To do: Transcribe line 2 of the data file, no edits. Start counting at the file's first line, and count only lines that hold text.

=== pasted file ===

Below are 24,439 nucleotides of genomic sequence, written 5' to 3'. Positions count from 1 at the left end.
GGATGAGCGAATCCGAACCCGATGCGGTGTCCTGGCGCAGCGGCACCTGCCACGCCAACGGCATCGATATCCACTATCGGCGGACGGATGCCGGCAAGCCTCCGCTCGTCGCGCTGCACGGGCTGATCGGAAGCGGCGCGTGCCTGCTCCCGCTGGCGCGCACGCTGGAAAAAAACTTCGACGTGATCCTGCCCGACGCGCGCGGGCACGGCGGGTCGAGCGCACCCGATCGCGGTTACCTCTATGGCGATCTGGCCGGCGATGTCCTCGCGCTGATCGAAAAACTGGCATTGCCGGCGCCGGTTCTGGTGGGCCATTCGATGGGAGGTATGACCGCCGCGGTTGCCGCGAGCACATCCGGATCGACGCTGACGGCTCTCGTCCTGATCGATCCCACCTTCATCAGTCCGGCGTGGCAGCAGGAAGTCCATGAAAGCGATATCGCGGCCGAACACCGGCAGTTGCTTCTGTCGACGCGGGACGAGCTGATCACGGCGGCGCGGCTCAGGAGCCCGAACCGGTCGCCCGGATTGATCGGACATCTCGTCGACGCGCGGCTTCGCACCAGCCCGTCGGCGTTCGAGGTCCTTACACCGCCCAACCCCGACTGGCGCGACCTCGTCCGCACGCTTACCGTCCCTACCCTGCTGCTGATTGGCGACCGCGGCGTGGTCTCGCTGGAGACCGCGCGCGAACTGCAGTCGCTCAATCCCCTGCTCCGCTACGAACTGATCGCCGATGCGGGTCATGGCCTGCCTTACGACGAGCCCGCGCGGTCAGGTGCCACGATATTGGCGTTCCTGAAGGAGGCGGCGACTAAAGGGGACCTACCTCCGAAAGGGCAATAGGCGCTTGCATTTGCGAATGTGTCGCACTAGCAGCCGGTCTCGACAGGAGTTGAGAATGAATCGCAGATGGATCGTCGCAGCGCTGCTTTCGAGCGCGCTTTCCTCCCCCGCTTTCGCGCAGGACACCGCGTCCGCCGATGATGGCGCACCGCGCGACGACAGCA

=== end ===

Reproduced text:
GGATGAGCGAATCCGAACCCGATGCGGTGTCCTGGCGCAGCGGCACCTGCCACGCCAACGGCATCGATATCCACTATCGGCGGACGGATGCCGGCAAGCCTCCGCTCGTCGCGCTGCACGGGCTGATCGGAAGCGGCGCGTGCCTGCTCCCGCTGGCGCGCACGCTGGAAAAAAACTTCGACGTGATCCTGCCCGACGCGCGCGGGCACGGCGGGTCGAGCGCACCCGATCGCGGTTACCTCTATGGCGATCTGGCCGGCGATGTCCTCGCGCTGATCGAAAAACTGGCATTGCCGGCGCCGGTTCTGGTGGGCCATTCGATGGGAGGTATGACCGCCGCGGTTGCCGCGAGCACATCCGGATCGACGCTGACGGCTCTCGTCCTGATCGATCCCACCTTCATCAGTCCGGCGTGGCAGCAGGAAGTCCATGAAAGCGATATCGCGGCCGAACACCGGCAGTTGCTTCTGTCGACGCGGGACGAGCTGATCACGGCGGCGCGGCTCAGGAGCCCGAACCGGTCGCCCGGATTGATCGGACATCTCGTCGACGCGCGGCTTCGCACCAGCCCGTCGGCGTTCGAGGTCCTTACACCGCCCAACCCCGACTGGCGCGACCTCGTCCGCACGCTTACCGTCCCTACCCTGCTGCTGATTGGCGACCGCGGCGTGGTCTCGCTGGAGACCGCGCGCGAACTGCAGTCGCTCAATCCCCTGCTCCGCTACGAACTGATCGCCGATGCGGGTCATGGCCTGCCTTACGACGAGCCCGCGCGGTCAGGTGCCACGATATTGGCGTTCCTGAAGGAGGCGGCGACTAAAGGGGACCTACCTCCGAAAGGGCAATAGGCGCTTGCATTTGCGAATGTGTCGCACTAGCAGCCGGTCTCGACAGGAGTTGAGAATGAATCGCAGATGGATCGTCGCAGCGCTGCTTTCGAGCGCGCTTTCCTCCCCCGCTTTCGCGCAGGACACCGCGTCCGCCGATGATGGCGCACCGCGCGACGACAGCA